WILDLIFE IN FOCUS
Red Backed Fairy Wren and Superb Fairy Wren, What's the Difference?This little bird is the smallest of the wren species in Australia.
In fact it’s smaller than a sparrow and because it’s so small, that it’s called the Elfin wren.
|Red Backed Fairy Wren|
They can't be mistaken for a sparrow because they're smaller and have that characteristic pointing up tail, bouncing around like little ping pong balls.
Let’s find out what’s great about this bird.
Here's the difference.
The Red Backed Fairy Wren is smaller and shyer than the Superb Fairy Wren , but has a similar call.
|Female Red Backed Fairy Wren, not red at all.|
In eastern Australia they do extend south all the way down the NSW north coast to near Newcastle and in W.A. south to Cape Keraudren, again along the coast.
Apparently they’re common around the outskirts of Brisbane and Darwin.
If you have any questions about Red Back Fairy Wrens, drop us a line to firstname.lastname@example.org or write in to 2RRR P.O. Box 644 Gladesville NSW 1675.
VEGETABLE HEROESMaking Your Own Seed Tape, seed mats or discs is today’s topic.
Would you believe that it was only twenty-plus years ago, several seed companies started making and selling seed tapes - Seed tapes are strips of dissolving or quickly decomposing material that have imbedded seeds spaced at regular intervals.
They’re used to make dispersal and spacing of difficult-to-handle seeds .
The tapes also make it easier to make straight rows.
Planting seed tapes or mats is easy because the arranging of seeds is already done, or if you are making your own you can do it indoors.
Is it only for beginner gardeners?
Seed tape has several advantages.
No seed is wasted; the seeds are embedded into the paper tape one at a time and are perfectly spaced and ready to go into the garden.
This also means that no thinning is required.
They’re especially useful for tiny seeds which can be difficult to plant such as radish, carrot, lettuce or parsnip.
Just about any seed can be put onto a seed tape, however, so if you wish to make one with larger seeds, there’s no stopping you!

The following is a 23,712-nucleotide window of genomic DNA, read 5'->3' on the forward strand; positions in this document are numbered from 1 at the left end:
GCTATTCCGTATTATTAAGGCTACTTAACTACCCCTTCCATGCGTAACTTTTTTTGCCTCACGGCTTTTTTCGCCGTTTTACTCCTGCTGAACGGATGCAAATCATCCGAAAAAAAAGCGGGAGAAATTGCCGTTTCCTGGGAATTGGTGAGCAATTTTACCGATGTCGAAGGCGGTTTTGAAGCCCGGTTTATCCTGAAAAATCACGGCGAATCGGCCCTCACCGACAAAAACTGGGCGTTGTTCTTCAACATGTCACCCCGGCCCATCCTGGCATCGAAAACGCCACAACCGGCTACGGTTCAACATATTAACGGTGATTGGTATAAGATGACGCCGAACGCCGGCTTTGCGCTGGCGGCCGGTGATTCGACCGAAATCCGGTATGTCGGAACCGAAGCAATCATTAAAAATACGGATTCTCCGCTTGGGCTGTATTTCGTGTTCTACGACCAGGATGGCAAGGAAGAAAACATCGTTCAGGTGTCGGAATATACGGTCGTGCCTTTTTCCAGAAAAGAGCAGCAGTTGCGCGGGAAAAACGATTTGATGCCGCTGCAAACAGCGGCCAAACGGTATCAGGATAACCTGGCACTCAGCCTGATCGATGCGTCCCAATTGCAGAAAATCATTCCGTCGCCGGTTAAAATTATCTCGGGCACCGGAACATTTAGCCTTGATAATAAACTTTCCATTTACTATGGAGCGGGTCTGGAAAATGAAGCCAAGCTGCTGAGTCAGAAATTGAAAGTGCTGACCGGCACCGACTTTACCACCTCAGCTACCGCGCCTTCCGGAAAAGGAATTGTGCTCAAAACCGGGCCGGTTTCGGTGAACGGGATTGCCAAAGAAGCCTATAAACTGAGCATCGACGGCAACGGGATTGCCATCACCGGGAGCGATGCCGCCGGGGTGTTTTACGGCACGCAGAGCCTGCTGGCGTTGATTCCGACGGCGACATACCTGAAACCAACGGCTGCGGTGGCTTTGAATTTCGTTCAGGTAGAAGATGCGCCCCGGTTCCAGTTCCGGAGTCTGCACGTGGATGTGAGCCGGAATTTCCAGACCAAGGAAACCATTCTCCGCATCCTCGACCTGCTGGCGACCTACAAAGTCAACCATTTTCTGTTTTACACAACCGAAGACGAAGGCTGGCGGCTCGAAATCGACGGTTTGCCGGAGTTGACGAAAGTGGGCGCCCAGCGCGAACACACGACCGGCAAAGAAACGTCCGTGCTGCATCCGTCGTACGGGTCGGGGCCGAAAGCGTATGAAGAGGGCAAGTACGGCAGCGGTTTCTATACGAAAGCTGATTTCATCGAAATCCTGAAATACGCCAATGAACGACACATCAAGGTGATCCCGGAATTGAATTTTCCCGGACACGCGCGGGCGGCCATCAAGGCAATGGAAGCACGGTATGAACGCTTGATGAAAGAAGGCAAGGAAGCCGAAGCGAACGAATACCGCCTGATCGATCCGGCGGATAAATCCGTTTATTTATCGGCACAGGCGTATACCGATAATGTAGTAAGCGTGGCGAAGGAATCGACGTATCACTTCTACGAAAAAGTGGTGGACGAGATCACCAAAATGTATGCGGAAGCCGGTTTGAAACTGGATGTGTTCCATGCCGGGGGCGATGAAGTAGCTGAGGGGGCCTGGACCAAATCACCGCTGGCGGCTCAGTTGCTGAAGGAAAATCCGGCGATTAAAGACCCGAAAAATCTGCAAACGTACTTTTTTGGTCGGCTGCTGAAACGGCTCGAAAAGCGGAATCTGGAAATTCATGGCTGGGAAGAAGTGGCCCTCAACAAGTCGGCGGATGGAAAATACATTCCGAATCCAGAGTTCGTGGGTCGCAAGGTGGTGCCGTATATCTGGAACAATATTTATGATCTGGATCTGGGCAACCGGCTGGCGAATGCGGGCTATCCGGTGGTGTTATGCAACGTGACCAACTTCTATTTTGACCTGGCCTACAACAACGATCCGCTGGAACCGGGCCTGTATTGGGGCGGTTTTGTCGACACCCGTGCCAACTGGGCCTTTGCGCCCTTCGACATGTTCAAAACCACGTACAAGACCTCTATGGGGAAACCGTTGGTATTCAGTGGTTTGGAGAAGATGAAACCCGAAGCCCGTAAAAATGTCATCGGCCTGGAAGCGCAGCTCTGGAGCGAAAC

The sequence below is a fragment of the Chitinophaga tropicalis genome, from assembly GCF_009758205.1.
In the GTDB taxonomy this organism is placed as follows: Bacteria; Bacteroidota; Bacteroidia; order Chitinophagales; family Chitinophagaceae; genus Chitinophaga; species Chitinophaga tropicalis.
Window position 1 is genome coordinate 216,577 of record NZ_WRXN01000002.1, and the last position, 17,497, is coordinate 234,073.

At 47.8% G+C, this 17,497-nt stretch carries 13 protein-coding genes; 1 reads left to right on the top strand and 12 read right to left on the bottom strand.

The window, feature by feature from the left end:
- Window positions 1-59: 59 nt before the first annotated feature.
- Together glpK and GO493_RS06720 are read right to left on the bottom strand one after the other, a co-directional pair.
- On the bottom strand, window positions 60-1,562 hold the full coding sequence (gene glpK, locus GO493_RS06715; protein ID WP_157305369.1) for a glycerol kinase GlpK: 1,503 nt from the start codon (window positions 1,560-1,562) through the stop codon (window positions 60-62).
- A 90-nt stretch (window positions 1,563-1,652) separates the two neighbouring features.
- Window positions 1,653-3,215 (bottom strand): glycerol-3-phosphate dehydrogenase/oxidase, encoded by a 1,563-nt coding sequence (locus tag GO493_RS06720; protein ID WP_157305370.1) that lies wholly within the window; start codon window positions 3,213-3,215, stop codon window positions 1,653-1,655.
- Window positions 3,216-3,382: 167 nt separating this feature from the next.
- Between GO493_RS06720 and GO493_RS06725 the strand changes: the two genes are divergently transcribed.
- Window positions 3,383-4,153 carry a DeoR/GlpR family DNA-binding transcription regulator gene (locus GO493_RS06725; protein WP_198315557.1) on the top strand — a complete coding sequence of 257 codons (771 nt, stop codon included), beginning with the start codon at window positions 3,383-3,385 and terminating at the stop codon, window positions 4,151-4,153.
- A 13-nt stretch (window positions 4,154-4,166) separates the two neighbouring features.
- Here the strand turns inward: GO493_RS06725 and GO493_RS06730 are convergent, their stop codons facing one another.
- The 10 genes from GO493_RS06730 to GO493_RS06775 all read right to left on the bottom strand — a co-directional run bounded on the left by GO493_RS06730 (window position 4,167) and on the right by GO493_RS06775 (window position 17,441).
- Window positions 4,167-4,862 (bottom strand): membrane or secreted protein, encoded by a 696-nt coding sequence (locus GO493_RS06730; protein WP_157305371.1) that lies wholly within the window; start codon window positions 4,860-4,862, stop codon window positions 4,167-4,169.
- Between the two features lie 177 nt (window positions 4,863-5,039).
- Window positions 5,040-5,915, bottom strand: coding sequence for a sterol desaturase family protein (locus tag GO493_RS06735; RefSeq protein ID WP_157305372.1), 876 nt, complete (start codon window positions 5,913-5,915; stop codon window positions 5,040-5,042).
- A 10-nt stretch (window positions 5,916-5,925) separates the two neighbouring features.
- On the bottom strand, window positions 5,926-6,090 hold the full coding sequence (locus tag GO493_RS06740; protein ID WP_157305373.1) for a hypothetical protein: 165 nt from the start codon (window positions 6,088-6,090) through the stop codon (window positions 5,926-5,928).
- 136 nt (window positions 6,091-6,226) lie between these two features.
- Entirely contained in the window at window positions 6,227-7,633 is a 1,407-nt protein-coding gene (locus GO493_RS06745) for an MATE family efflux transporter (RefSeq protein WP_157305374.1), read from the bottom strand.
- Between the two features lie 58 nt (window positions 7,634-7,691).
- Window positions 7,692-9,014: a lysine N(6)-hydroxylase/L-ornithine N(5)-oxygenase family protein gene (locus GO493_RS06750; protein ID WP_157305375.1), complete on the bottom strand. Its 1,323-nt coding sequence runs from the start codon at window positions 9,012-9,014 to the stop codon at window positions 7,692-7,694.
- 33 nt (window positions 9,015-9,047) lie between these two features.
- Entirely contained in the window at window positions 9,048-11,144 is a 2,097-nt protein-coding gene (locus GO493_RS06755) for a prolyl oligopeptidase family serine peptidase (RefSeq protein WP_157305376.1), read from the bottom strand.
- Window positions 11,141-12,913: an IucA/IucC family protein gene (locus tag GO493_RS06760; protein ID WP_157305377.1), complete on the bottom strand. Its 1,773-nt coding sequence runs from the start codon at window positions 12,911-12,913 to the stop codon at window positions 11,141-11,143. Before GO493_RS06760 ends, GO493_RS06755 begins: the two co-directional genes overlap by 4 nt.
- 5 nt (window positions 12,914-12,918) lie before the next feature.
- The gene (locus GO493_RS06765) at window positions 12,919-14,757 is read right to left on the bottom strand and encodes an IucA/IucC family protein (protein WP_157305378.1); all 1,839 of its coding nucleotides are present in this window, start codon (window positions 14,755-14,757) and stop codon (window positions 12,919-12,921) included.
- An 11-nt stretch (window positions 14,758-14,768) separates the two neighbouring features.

Seed tapes also stabilise the seeds positions in the soil, keeping them in place even when they are hammered by heavy rains.
And, if you cover seed tapes with weed-free potting soil, the seeds can germinate with no aggravation from weeds.
Several seed companies in Australia sell a variety of seeded tapes that are incredibly easy to plant, or you can make your own.
That’s right, gardeners can make their own seed tapes!
Seed tapes are long and skinny, and intended to do a superior job of spacing seeds uniformly in the row.
This may be true for some crops, like radishes, but not for small, slow-sprouting carrots.
How to make this tape then?You can use unbleached toilet paper to make my seed tape.
I think that paper towels or even newsprint would work as well, although I haven’t tried them.
Begin by mixing approximately 2 Tablespoons of white flour with 1 Tablespoon of water to make a thick paste.
This will act as the glue to hold the seed in place.
You don’t want this to be watery and thin because you want it to dry quickly so that the seed does not have a chance to absorb the water.
Unroll the toilet paper until you have about 1 metre of it are lying flat on the table in front of you.
Fold the toilet paper in half the long way, and then unfold.
You’ll be placing the seed in the middle of one half of the toilet paper (about 2.5 cm or 1″ from the edge of the toilet paper).
From the seed packet, figure out how far apart you need to space your seeds.
Don’t use the distance given on the packet for planting – use the distance that the packet suggests for thinning.
For carrots, I placed my seeds 5cm apart.
Use a ruler to guide you as you space seeds